Sebsibe Kebede, the Executive Director of the EMC, chose to focus on the glass half-full and argued, despite the challenges, the self-regulatory body has achieved a number of important milestones from legal registration to winding its membership base and the establishment of a much anticipated complaint investigation and arbitration panel.
“Although, the global health menace—COVID-19 pandemic—has played a role in complicating the work of the Council, especially its task of establishing an Arbitration Panel, the subcommittee in charge of selecting candidates for this Panel has taken an important step in having the 18-member Panel constituted by facilitating voting in the General Assembly, electronically,” Sebsibe contended in his article. And yet, he also argues that any amount of institutional strength is no substitute for aggressive awareness raising work to promote the role of the organization.
During his presentation, Solomon reflected on good practices and the major challenges of media self-regulation and options for operationalizing self-regulation system. One of the leader’s of the Media Council of Kenya, Haron Mwangi, as well focused on comparative analysis of Ethiopia’s media regulation with a particular focus on Kenya. Among other things Mwangi bid caution on the selection of Panel members, drawing on Kenya’s experience, that meritocracy should ultimately come first as selection criteria for arbitration of media matters requires in-depth knowledge and experience of the craft.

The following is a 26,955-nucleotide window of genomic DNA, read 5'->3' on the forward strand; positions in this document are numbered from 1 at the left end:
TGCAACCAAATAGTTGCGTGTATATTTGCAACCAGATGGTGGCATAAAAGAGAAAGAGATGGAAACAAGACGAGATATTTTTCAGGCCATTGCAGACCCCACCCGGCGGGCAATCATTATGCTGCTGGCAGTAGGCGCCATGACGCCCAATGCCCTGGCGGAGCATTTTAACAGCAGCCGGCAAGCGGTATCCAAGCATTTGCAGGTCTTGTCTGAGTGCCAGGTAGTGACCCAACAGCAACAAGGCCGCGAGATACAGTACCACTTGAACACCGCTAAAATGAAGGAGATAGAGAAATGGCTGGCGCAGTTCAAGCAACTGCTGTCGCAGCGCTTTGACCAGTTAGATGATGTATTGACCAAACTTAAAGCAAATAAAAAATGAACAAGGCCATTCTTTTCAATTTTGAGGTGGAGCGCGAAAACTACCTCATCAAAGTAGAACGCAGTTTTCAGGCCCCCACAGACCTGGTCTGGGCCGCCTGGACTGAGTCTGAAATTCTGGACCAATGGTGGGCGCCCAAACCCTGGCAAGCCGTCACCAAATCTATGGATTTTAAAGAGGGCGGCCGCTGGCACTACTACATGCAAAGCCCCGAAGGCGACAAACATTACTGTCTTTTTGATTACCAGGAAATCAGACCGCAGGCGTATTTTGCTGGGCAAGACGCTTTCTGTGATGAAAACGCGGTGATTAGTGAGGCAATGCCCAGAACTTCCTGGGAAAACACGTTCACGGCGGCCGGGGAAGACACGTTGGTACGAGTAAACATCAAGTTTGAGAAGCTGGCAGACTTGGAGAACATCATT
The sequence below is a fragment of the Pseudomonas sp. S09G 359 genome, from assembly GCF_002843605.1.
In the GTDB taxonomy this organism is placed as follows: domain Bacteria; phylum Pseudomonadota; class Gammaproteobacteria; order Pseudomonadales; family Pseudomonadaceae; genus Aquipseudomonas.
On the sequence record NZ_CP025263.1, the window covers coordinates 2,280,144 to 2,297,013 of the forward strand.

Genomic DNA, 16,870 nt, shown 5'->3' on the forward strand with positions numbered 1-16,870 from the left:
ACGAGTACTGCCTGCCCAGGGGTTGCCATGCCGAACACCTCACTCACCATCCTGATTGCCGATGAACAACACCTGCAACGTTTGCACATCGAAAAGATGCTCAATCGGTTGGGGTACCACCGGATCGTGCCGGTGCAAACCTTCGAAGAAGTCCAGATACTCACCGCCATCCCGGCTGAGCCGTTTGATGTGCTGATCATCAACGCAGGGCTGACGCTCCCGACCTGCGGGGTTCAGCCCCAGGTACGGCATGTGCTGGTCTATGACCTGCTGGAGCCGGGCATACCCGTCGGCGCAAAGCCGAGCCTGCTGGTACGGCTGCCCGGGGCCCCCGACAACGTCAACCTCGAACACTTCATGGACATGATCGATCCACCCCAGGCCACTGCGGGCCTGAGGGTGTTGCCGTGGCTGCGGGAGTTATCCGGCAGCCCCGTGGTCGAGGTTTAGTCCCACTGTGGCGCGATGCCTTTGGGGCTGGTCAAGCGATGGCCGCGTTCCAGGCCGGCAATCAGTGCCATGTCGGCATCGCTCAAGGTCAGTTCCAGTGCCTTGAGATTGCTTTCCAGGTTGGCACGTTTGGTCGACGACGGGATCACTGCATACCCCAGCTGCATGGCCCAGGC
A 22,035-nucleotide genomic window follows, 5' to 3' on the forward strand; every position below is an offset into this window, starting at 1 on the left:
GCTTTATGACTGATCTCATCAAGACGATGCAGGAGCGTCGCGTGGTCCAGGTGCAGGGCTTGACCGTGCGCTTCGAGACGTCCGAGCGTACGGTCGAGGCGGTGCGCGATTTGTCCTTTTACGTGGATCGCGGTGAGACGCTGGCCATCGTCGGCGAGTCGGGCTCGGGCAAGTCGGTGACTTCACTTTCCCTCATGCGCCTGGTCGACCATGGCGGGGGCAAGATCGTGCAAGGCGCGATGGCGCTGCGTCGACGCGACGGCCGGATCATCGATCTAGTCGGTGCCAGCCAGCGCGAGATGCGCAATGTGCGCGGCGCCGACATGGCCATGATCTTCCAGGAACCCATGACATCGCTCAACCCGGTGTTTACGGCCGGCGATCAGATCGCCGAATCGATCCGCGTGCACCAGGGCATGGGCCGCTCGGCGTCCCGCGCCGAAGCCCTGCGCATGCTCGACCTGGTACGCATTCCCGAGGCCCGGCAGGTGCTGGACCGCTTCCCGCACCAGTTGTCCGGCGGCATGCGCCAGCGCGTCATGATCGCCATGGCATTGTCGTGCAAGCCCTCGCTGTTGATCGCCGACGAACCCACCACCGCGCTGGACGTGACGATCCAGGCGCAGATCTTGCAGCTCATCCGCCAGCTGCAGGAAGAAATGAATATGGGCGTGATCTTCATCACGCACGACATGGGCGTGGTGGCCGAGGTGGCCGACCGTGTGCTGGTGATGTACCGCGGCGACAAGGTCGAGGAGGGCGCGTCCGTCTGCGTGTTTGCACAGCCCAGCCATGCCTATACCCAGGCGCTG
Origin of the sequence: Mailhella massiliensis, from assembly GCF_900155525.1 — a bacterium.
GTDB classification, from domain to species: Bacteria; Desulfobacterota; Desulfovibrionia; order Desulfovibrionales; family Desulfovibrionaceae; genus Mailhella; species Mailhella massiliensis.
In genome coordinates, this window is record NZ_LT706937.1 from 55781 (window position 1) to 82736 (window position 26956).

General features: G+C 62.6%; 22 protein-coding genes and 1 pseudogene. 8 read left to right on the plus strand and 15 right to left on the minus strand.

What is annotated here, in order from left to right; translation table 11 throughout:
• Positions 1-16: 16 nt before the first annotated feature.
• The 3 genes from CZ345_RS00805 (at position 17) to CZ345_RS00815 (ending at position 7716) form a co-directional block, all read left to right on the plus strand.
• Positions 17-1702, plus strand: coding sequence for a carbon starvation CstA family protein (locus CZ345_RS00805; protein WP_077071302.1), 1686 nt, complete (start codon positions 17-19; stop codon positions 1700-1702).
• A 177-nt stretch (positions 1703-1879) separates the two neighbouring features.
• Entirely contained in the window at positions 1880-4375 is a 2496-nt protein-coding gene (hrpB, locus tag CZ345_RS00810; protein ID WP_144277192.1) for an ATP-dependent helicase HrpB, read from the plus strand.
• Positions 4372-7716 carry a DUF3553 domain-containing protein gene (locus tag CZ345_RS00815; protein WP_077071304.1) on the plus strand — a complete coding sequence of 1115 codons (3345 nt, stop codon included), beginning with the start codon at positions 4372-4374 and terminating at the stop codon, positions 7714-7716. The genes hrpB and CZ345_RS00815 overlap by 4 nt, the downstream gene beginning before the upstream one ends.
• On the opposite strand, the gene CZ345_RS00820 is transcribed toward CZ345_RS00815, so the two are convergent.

Secretary of Editor’s Guild of Ethiopia, Fasika Tadesse, on her part, underscored the vast universe of media self-regulation that start from media houses and extends to journalist associations and the Council. As a result she insists on a bottom-up drive to media self-regulation in Ethiopia and strengthening the in-house editorial structures as the basis for self-regulating media sector. “Setting-up an independent news ombudsman in each media houses could be a good starting point to slowly build towards a self-regulated media,” She argued.
The full-day workshop explored issues of self-regulation in the Ethiopian media and went beyond to consider larger questions of media and institutional transformations. Key stakeholder institutions which participated during the workshop forwarded their valuable recommendations regarding future action plans and taking the deliberations on self-regulation a step further to frame the final study.